Pittsburgh Pirates third baseman Ke’Bryan Hayes recently was announced as a finalist for the third base National League Gold Glove, and he deserves it more than the other finalists
The Pittsburgh Pirates received one Gold Glove finalist, third baseman Ke’Bryan Hayes. Hayes put on a defensive clinic at the hot corner this year and is rightfully a finalist for the award. But while there is some stiff competition, Hayes absolutely deserves to win the award.
Hayes racked up +24 defensive runs saved, the most by any Major League Baseball player in 2022. Brendan Rogers of the Colorado Rockies was the second-best defender in terms of DRS with +22. Hayes’ biggest competitor and division rival, Nolan Arenado, had just +19 defensive runs saved, making Hayes far and away the best defender in the league, per DRS.
Outs above average are one of the newest defensive metrics, considering pretty much everything you can think of. How far a player had to go to make a play, how hard the ball was hit, and even how fast the player running was is all factored into OAA using Statcast metrics. Outs above average pinned Hayes with +18, the third-best in the league, only surpassed by Jonathan Schoop of the Detroit Tigers (+27) and Dansby Swanson of the Atlanta Braves (+20).
Hayes outdoes Arenado by a fair margin. While Hayes has +18 OAA, Arenado has just +15 OAA. In terms of defensive WAR, Hayes yet again surpasses Arenado by a decent bit. Hayes had a +3 dWAR, while Arenado clocked in at +2.3. The only more advanced metric that favors Arenado is UZR/150, with Arenado sitting at +11.8 and Hayes at +7.2. While UZR is far from the best defensive metric, even if it is more telling than the archaic fielding percentage and error counts, it still lags far behind OAA, DRS, and dWAR.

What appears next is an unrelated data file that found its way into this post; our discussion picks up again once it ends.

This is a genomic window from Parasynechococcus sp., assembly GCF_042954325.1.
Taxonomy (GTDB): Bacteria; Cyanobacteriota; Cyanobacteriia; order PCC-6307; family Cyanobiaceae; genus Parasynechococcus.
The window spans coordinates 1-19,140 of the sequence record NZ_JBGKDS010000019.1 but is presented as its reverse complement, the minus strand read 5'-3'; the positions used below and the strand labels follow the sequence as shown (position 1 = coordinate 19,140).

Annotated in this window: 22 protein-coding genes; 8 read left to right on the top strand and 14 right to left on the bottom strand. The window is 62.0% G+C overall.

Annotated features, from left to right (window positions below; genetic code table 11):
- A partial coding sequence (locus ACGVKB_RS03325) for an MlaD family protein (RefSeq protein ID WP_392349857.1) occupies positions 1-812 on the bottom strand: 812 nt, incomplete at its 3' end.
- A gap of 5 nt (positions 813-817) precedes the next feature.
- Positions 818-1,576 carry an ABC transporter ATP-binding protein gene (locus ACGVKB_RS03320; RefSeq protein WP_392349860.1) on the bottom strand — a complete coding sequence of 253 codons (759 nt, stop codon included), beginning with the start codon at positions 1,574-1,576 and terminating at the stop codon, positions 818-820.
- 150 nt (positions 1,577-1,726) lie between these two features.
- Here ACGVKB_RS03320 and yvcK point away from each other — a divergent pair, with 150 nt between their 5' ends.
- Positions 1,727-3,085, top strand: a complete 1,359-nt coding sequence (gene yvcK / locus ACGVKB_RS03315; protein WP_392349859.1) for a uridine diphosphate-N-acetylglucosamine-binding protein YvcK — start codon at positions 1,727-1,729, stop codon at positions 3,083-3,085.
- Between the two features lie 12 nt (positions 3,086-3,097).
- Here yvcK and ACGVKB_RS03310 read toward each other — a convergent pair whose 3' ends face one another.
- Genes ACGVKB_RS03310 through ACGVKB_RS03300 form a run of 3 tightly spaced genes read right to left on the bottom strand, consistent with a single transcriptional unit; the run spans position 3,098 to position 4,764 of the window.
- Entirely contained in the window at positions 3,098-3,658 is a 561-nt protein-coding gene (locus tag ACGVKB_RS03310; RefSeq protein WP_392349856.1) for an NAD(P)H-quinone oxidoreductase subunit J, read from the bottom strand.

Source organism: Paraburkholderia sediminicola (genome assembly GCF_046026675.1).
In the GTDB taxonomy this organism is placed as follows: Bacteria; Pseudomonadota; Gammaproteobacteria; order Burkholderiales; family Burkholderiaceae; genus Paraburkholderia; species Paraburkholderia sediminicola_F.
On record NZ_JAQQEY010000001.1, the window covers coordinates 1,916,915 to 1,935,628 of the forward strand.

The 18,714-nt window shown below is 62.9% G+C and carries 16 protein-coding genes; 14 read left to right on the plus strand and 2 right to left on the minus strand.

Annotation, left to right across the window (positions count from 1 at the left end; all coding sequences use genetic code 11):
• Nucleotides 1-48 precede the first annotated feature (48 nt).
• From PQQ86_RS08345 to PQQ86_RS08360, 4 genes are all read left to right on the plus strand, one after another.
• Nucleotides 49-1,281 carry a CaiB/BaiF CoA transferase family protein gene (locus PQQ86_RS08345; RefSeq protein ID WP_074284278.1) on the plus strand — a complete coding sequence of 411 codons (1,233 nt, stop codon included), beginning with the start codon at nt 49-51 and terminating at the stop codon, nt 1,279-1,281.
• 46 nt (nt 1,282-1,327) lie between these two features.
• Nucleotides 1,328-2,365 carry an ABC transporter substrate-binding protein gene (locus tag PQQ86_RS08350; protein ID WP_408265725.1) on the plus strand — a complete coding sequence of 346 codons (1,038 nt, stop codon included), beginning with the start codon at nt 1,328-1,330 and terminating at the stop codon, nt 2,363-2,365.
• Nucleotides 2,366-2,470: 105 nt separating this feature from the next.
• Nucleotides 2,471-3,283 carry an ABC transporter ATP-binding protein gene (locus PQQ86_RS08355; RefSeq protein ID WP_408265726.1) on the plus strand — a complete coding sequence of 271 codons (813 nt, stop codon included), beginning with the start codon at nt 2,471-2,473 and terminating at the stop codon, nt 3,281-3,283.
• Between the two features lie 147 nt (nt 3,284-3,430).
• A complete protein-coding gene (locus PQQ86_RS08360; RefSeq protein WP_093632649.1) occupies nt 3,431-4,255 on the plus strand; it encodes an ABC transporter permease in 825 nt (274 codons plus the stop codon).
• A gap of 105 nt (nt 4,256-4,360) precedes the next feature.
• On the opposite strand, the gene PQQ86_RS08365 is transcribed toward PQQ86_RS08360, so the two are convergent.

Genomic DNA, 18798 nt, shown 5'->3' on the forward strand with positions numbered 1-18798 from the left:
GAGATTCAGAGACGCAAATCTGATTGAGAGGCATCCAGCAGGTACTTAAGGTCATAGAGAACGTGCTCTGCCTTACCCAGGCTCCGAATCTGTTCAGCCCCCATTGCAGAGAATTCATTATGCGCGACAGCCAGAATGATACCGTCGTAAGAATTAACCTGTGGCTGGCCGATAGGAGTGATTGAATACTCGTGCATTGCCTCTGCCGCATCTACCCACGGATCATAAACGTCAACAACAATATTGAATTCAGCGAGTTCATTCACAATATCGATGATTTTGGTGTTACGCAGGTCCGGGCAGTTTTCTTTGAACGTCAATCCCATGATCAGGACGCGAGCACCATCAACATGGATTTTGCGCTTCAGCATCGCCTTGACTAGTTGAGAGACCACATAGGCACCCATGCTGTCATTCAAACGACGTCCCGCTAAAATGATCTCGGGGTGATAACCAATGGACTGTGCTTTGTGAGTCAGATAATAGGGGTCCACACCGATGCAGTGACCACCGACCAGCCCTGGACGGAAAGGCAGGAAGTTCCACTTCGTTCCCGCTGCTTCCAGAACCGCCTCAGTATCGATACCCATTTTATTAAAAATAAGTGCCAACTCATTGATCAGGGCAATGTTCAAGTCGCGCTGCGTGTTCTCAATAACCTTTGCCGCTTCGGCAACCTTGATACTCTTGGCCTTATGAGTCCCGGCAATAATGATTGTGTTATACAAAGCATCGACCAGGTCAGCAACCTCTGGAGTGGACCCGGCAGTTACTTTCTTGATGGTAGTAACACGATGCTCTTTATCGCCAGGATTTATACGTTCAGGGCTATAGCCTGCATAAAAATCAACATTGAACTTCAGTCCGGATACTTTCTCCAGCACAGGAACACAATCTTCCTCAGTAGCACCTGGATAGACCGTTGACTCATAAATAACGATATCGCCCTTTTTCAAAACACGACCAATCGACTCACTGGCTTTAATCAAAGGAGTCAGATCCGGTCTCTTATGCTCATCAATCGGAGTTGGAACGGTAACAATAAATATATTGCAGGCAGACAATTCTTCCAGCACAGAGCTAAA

Even if you want to go with the ancient fielding percentage metric, Hayes’ .972 mark still led all National League third basemen and was the fourth-best in the league. Arenado wasn’t even top five in fielding percentage at #7 with a .968 mark (though that’s probably more telling of the accuracy of the fielding percentage than Arenado’s actual ability).
There’s very little to suggest that Arenado deserves the award more than Hayes. The only semi-accurate metric worth mentioning to support Arenado’s case is UZR/150. Even then, it’s not as if Hayes is poor in that stat, either.
What’s even more impressive is that he has a significant lead over Arenado in cumulative defensive stats like outs above average and defensive runs saved, yet he has 16 fewer innings played in the field. If Arenado wins the award, it’s purely big-market bias, as Hayes is the better defender. He might not be better by a landslide, but he is better enough to deserve the award over Arenado.